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Conquistadors, Pirates, and Shipwrecks: Featuring a 60-foot, 18th-century pirate ship as its centerpiece, this permanent gallery introduces you to the explorers who landed in “La Florida” more than 500 years ago as well as little-known pirates like “Calico” Jack Rackham and Anne Bonny, who prowled Florida’s coasts in the 1700s.
Though often identified in textbooks as “Spanish,” the individuals who journeyed to the New World came from various countries and had diverse ethnic and religious backgrounds. While many were from Spain or sailed under the Spanish flag, Portuguese, Italian, Greek, North African, French, German, Dutch, and English sailors and explorers ventured across the Atlantic Ocean for fame and fortune. After crossing the Atlantic, Hernando de Soto set sail from Cuba, bound for La Florida on May 18, 1539. His 570-person crew, consisting of soldiers, priests, and women, along with livestock such as pigs and horses, made landfall in the Tampa Bay area on May 25.
The image of swashbuckling pirates is as popular today as it was more than 100 years ago when the stereotype was created. The real picture is more complicated than most would suspect. They were often seen as a dirty, bloodthirsty group of criminals that scoured the sea, but they also understood the importance of democracy and equality among their crew members. They were, at times, employed by governments like the Spanish and French to disrupt enemy shipping routes and, at other times, left to their own devices. The numerous bays, inlets and islands around Florida and the Caribbean were their homes, where they could hide from the world’s navies.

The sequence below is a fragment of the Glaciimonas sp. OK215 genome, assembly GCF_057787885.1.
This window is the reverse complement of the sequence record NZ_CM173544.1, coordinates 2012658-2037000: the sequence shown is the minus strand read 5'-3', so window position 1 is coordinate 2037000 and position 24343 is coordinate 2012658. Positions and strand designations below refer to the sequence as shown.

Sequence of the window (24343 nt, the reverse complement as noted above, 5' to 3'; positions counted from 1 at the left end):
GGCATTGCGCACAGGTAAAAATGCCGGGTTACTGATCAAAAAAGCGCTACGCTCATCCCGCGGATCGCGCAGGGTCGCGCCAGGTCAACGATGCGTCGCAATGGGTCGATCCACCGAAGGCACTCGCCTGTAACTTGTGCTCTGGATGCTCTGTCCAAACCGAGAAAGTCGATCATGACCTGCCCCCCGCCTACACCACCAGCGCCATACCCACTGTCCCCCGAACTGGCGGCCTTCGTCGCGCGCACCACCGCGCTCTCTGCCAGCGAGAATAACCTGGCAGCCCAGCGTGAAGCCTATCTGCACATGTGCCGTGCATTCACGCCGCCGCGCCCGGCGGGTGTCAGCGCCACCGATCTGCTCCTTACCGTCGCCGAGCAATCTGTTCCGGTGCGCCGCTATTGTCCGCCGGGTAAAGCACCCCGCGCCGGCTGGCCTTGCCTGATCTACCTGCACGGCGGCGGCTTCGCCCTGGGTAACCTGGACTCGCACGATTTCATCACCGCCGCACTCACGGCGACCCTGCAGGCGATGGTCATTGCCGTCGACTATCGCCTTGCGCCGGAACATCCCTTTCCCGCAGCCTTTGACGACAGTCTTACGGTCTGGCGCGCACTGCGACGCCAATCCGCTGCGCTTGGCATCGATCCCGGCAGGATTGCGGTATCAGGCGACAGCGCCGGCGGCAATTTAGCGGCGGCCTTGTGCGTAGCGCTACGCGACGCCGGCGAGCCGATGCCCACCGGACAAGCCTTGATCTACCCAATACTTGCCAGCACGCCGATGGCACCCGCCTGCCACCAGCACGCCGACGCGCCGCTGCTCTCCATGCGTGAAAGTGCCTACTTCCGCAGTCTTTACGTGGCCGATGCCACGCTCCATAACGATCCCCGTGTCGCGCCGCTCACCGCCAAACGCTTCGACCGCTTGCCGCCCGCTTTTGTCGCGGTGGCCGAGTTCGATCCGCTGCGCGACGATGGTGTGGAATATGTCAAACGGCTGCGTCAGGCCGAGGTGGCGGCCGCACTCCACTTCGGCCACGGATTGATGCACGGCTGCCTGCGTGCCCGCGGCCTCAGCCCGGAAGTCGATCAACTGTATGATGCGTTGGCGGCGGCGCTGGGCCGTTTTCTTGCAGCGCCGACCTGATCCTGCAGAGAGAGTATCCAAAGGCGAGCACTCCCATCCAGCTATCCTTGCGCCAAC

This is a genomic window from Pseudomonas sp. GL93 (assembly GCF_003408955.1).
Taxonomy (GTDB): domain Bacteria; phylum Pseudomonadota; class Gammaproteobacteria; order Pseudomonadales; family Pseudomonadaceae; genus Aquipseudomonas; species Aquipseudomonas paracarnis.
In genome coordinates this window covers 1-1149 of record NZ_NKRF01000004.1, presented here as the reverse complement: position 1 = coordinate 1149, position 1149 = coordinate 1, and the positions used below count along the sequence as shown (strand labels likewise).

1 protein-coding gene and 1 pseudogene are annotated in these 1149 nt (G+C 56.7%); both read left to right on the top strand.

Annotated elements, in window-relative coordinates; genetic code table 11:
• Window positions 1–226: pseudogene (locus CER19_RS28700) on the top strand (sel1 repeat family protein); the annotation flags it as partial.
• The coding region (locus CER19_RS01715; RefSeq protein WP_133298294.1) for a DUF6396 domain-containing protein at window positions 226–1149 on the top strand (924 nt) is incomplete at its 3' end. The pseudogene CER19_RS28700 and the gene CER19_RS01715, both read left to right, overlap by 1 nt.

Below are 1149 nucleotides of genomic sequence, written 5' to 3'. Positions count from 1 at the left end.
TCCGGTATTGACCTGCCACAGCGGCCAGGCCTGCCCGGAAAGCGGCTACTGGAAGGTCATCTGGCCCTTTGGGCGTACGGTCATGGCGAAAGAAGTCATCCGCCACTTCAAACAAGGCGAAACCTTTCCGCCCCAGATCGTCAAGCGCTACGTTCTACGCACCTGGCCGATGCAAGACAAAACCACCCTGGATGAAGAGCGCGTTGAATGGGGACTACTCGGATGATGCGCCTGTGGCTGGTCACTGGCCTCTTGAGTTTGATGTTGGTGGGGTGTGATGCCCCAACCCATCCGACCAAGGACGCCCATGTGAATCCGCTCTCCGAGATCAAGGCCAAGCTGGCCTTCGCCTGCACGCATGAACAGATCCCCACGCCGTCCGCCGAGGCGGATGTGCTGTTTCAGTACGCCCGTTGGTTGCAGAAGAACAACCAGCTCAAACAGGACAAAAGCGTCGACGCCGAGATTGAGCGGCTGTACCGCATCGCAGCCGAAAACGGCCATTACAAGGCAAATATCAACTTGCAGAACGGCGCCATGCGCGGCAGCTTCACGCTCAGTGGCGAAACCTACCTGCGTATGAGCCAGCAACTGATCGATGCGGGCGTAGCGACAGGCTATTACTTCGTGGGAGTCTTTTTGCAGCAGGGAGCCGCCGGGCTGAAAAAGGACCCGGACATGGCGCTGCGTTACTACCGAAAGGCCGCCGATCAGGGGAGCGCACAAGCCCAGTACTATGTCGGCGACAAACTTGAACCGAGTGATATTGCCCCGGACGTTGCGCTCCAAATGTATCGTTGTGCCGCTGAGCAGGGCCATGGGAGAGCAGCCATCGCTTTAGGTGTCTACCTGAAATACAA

During the Age of Sail, there was only one way to travel across the oceans – by ship. The Spanish had dominion over vast territories that produced immense wealth in the form of gold and silver. The relatively uncharted Caribbean and Gulf of Mexico, along with the unknown nature of weather systems – particularly hurricanes – and the ever-present threat of pirates, made sailing around Florida very dangerous. Hundreds of ships, some laden with treasure, sank along the Florida coast and in the Caribbean. Recovery efforts started almost immediately and continue to this day – centuries after the ships went to the bottom of the sea.
Artifacts in the new Treasure Seekers gallery date back to the 1600s and include navigational tools, weaponry, pottery and other items recovered from Florida waters.
17th century, bronze, 7 lbs. Used to signal the time of day, shift changes, or meal time on board the ship. It would likely have been the last sound heard as the ship was sinking.
17th century, bronze, 6 inches in diameter, 5.5 lbs. Used to find the angle of celestial bodies to determine latitude. This artifact is extraordinarily rare; it will be one of only 100 in a museum collection.
17th century, half-dipped green glaze jug, 6 inches tall. The collection includes a wide variety of original tableware and pottery recovered from shipwrecks
18th century, made of iron, 6 feet long. Recovered from a 2,000-foot-deep shipwreck in the Mediterranean. This 18th-century cannon was likely used on a Barbary pirate vessel.